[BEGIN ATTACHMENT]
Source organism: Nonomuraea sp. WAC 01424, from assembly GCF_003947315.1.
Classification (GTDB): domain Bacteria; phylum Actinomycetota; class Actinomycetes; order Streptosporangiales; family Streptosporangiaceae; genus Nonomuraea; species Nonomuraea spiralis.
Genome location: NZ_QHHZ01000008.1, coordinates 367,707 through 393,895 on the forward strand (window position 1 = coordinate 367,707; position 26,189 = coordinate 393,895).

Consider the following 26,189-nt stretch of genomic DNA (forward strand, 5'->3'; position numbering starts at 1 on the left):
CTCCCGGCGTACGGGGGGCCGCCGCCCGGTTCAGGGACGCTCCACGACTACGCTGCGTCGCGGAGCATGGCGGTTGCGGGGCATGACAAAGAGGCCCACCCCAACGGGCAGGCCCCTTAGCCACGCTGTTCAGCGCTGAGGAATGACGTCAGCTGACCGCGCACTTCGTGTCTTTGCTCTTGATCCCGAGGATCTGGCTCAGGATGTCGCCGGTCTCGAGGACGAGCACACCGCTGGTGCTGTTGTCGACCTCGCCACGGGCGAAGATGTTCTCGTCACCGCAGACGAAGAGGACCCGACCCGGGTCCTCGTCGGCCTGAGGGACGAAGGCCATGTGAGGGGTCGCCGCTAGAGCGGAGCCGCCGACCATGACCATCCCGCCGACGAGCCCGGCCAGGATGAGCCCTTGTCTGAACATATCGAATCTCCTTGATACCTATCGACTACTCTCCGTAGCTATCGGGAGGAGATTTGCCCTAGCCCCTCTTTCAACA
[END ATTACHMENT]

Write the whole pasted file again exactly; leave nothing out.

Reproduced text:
Source organism: Nonomuraea sp. WAC 01424, from assembly GCF_003947315.1.
Classification (GTDB): domain Bacteria; phylum Actinomycetota; class Actinomycetes; order Streptosporangiales; family Streptosporangiaceae; genus Nonomuraea; species Nonomuraea spiralis.
Genome location: NZ_QHHZ01000008.1, coordinates 367,707 through 393,895 on the forward strand (window position 1 = coordinate 367,707; position 26,189 = coordinate 393,895).

Consider the following 26,189-nt stretch of genomic DNA (forward strand, 5'->3'; position numbering starts at 1 on the left):
CTCCCGGCGTACGGGGGGCCGCCGCCCGGTTCAGGGACGCTCCACGACTACGCTGCGTCGCGGAGCATGGCGGTTGCGGGGCATGACAAAGAGGCCCACCCCAACGGGCAGGCCCCTTAGCCACGCTGTTCAGCGCTGAGGAATGACGTCAGCTGACCGCGCACTTCGTGTCTTTGCTCTTGATCCCGAGGATCTGGCTCAGGATGTCGCCGGTCTCGAGGACGAGCACACCGCTGGTGCTGTTGTCGACCTCGCCACGGGCGAAGATGTTCTCGTCACCGCAGACGAAGAGGACCCGACCCGGGTCCTCGTCGGCCTGAGGGACGAAGGCCATGTGAGGGGTCGCCGCTAGAGCGGAGCCGCCGACCATGACCATCCCGCCGACGAGCCCGGCCAGGATGAGCCCTTGTCTGAACATATCGAATCTCCTTGATACCTATCGACTACTCTCCGTAGCTATCGGGAGGAGATTTGCCCTAGCCCCTCTTTCAACA